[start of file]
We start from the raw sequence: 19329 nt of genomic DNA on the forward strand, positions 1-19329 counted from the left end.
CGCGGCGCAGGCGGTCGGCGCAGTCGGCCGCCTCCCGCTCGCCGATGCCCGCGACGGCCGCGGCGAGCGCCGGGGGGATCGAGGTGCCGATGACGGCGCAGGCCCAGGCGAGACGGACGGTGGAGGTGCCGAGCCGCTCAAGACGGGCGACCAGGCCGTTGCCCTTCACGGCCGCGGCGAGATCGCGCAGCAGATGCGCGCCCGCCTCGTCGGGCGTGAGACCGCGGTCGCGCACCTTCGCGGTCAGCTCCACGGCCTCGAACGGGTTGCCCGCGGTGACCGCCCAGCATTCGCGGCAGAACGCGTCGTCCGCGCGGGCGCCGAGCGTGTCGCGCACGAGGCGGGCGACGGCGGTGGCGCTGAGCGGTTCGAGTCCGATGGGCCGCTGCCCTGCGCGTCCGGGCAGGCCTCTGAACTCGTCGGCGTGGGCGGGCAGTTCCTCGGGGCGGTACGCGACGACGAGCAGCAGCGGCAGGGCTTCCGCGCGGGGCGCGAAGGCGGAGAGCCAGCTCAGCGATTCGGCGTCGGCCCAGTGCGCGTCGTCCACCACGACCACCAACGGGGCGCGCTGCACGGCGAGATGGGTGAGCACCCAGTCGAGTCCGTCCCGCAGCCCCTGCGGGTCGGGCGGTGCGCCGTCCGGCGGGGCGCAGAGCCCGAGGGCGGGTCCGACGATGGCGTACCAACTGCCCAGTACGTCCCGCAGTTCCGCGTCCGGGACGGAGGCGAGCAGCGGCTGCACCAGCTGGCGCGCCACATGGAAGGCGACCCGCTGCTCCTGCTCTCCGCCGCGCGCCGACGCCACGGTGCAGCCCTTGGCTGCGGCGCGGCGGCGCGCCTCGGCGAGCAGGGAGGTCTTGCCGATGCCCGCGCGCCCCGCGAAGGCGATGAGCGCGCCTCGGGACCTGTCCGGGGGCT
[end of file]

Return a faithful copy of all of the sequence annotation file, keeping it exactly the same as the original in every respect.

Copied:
We start from the raw sequence: 19329 nt of genomic DNA on the forward strand, positions 1-19329 counted from the left end.
CGCGGCGCAGGCGGTCGGCGCAGTCGGCCGCCTCCCGCTCGCCGATGCCCGCGACGGCCGCGGCGAGCGCCGGGGGGATCGAGGTGCCGATGACGGCGCAGGCCCAGGCGAGACGGACGGTGGAGGTGCCGAGCCGCTCAAGACGGGCGACCAGGCCGTTGCCCTTCACGGCCGCGGCGAGATCGCGCAGCAGATGCGCGCCCGCCTCGTCGGGCGTGAGACCGCGGTCGCGCACCTTCGCGGTCAGCTCCACGGCCTCGAACGGGTTGCCCGCGGTGACCGCCCAGCATTCGCGGCAGAACGCGTCGTCCGCGCGGGCGCCGAGCGTGTCGCGCACGAGGCGGGCGACGGCGGTGGCGCTGAGCGGTTCGAGTCCGATGGGCCGCTGCCCTGCGCGTCCGGGCAGGCCTCTGAACTCGTCGGCGTGGGCGGGCAGTTCCTCGGGGCGGTACGCGACGACGAGCAGCAGCGGCAGGGCTTCCGCGCGGGGCGCGAAGGCGGAGAGCCAGCTCAGCGATTCGGCGTCGGCCCAGTGCGCGTCGTCCACCACGACCACCAACGGGGCGCGCTGCACGGCGAGATGGGTGAGCACCCAGTCGAGTCCGTCCCGCAGCCCCTGCGGGTCGGGCGGTGCGCCGTCCGGCGGGGCGCAGAGCCCGAGGGCGGGTCCGACGATGGCGTACCAACTGCCCAGTACGTCCCGCAGTTCCGCGTCCGGGACGGAGGCGAGCAGCGGCTGCACCAGCTGGCGCGCCACATGGAAGGCGACCCGCTGCTCCTGCTCTCCGCCGCGCGCCGACGCCACGGTGCAGCCCTTGGCTGCGGCGCGGCGGCGCGCCTCGGCGAGCAGGGAGGTCTTGCCGATGCCCGCGCGCCCCGCGAAGGCGATGAGCGCGCCTCGGGACCTGTCCGGGGGCT